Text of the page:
Yo, Joes, we know the G.I. Joe film franchise has been on leave since 2013, but the wait is finally over. Paramount just deployed Snake Eyes: G.I. Joe Origins, a reboot prequel centered around everyone’s favorite silent ninja, played here by a not-silent Henry Golding. Directed by Robert Schwentke (Red) with a screenplay by Evan Spiliotopoulos (Charlie’s Angels), this new origin story resets the character with his own solo feature. The cast includes Andrew Koji, Haruka Abe, Úrsula Corberó, Samara Weaving, Takehiro Hira, and Iko Uwais.
Snake Eyes, also known as Snake Eyes: G.I. Joe Origins, is at constant war with itself, particularly over whether or not it wants to go full tilt into that clumsier, bulkier title connecting it to Paramount’s reboot of the G.I. Joe franchise, which fizzled out after just two tries, both of them colorful and surprisingly engaging for what they are, but ultimately too forgettable for audiences to collect ’em all.
The Babysitter: Killer Queen, directed by McG and starring pretty much the exact same cast as the first film, was released exclusively on Netflix earlier this month and is described by the service as a “teen comedy horror…sequel.” Thanks to the sequel’s release, the original went from a cult-favorite film to the first in a cult-favorite franchise. Much like the majority of its cast and crew, The Babysitter: Killer Queen is more of the same kind of material we got from the first movie. Yet, for whatever reason, I enjoyed this one a lot more.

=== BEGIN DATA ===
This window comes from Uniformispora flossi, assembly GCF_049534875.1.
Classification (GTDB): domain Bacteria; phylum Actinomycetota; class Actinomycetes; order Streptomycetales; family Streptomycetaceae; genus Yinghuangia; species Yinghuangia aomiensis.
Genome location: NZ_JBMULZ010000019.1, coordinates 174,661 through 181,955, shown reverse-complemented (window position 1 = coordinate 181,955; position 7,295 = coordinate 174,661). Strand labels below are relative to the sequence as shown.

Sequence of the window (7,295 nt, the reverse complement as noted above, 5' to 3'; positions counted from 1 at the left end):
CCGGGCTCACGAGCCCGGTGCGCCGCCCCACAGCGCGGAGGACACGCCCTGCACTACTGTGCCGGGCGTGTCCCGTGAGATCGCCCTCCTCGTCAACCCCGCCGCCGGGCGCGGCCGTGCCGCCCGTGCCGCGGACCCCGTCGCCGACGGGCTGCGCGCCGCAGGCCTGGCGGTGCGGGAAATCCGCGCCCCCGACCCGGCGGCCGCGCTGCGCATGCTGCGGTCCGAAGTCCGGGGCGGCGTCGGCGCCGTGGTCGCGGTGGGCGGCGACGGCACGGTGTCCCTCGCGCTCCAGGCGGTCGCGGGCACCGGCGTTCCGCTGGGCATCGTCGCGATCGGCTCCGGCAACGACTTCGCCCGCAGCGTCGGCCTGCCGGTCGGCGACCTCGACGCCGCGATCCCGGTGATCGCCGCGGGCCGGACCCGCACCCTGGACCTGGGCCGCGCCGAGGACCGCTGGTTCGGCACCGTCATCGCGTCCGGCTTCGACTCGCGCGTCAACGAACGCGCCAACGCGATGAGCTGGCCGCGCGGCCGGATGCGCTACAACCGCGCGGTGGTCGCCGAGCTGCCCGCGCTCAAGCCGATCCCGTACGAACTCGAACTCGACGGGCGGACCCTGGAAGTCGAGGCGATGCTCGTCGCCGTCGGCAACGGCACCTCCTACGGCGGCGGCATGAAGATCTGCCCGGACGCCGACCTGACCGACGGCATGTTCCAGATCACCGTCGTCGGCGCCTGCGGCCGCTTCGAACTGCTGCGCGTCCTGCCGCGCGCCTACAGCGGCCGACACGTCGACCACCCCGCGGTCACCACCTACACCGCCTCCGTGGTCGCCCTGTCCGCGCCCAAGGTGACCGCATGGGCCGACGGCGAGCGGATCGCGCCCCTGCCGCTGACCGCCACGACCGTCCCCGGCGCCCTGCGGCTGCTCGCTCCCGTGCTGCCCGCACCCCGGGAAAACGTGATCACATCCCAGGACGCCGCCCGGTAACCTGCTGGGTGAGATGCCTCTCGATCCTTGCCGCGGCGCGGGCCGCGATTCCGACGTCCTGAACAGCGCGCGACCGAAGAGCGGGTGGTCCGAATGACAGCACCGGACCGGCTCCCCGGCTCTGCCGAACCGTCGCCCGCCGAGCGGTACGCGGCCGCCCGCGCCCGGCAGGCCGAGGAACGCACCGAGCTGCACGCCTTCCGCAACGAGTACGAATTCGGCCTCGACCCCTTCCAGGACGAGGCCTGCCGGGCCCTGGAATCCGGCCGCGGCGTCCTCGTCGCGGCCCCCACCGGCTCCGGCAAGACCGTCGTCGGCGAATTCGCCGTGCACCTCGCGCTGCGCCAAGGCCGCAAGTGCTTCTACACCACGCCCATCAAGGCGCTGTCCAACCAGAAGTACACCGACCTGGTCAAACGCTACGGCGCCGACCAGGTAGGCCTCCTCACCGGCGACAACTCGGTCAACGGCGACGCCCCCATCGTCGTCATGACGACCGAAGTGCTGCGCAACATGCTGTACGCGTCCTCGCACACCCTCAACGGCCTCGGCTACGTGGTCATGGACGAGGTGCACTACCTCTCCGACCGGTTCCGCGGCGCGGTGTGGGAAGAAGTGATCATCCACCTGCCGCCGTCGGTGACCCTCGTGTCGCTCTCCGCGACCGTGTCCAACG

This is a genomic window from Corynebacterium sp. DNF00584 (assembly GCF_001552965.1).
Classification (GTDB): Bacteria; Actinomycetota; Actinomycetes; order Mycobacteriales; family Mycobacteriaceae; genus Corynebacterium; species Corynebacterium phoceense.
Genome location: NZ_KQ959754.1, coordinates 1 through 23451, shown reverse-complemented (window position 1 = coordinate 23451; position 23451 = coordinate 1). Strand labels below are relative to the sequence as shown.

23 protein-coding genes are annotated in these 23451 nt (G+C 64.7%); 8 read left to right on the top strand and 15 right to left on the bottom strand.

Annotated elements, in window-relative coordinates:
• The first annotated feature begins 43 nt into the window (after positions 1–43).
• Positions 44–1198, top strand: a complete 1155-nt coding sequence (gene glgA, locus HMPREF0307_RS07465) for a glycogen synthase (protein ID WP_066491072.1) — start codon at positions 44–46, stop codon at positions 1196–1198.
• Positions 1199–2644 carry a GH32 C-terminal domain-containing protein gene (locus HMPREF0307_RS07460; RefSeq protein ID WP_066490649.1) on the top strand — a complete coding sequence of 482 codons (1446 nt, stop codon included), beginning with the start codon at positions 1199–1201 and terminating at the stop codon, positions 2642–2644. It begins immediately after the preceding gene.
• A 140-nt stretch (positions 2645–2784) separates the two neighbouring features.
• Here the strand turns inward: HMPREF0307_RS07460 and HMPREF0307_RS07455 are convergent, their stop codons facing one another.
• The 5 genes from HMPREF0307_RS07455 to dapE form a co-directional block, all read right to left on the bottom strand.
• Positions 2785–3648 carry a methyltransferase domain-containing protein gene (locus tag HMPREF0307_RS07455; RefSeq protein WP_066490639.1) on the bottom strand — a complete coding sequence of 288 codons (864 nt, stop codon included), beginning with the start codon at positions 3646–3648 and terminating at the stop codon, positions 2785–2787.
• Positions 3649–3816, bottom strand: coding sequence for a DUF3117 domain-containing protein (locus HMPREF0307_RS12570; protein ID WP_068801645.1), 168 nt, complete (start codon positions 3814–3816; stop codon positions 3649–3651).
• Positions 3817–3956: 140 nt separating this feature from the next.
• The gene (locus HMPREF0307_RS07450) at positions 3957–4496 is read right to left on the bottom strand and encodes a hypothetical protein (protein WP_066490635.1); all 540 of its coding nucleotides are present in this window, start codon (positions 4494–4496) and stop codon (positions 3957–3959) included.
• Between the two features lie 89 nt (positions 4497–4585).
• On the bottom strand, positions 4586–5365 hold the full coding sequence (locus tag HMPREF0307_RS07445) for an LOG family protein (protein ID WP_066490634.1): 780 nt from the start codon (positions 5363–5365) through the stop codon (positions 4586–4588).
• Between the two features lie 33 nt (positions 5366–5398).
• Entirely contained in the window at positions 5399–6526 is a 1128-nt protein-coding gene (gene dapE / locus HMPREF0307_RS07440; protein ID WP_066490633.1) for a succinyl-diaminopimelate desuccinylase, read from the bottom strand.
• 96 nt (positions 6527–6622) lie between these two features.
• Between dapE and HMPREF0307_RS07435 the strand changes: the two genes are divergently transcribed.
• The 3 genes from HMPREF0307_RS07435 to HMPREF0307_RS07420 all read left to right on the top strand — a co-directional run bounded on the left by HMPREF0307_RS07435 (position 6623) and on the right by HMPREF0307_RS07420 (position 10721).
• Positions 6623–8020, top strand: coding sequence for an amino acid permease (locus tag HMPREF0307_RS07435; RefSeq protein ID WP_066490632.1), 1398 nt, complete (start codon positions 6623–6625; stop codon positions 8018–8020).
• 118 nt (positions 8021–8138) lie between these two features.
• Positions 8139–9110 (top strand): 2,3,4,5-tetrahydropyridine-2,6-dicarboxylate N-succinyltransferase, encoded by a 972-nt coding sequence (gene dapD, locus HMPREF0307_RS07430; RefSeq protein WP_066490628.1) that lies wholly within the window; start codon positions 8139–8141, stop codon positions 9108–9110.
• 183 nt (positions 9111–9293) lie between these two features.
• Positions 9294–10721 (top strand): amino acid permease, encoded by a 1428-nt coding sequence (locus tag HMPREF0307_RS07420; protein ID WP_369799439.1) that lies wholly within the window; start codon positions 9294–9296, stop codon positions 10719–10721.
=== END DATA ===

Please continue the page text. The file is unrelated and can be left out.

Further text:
Special guest Amanda the Jedi joins us all the way from YouTube to review a host of controversial new films most of us can’t see in theaters right now, including The Hunt starring Betty Gilpin, Guns Akimbo starring Daniel Radcliffe and Samara Weaving, I Still Believe starring Britt Robertson and her boyfriend Archie (fine, KJ Apa), and Never Rarely Sometimes Always starring Sidney Flanigan and Talia Ryder.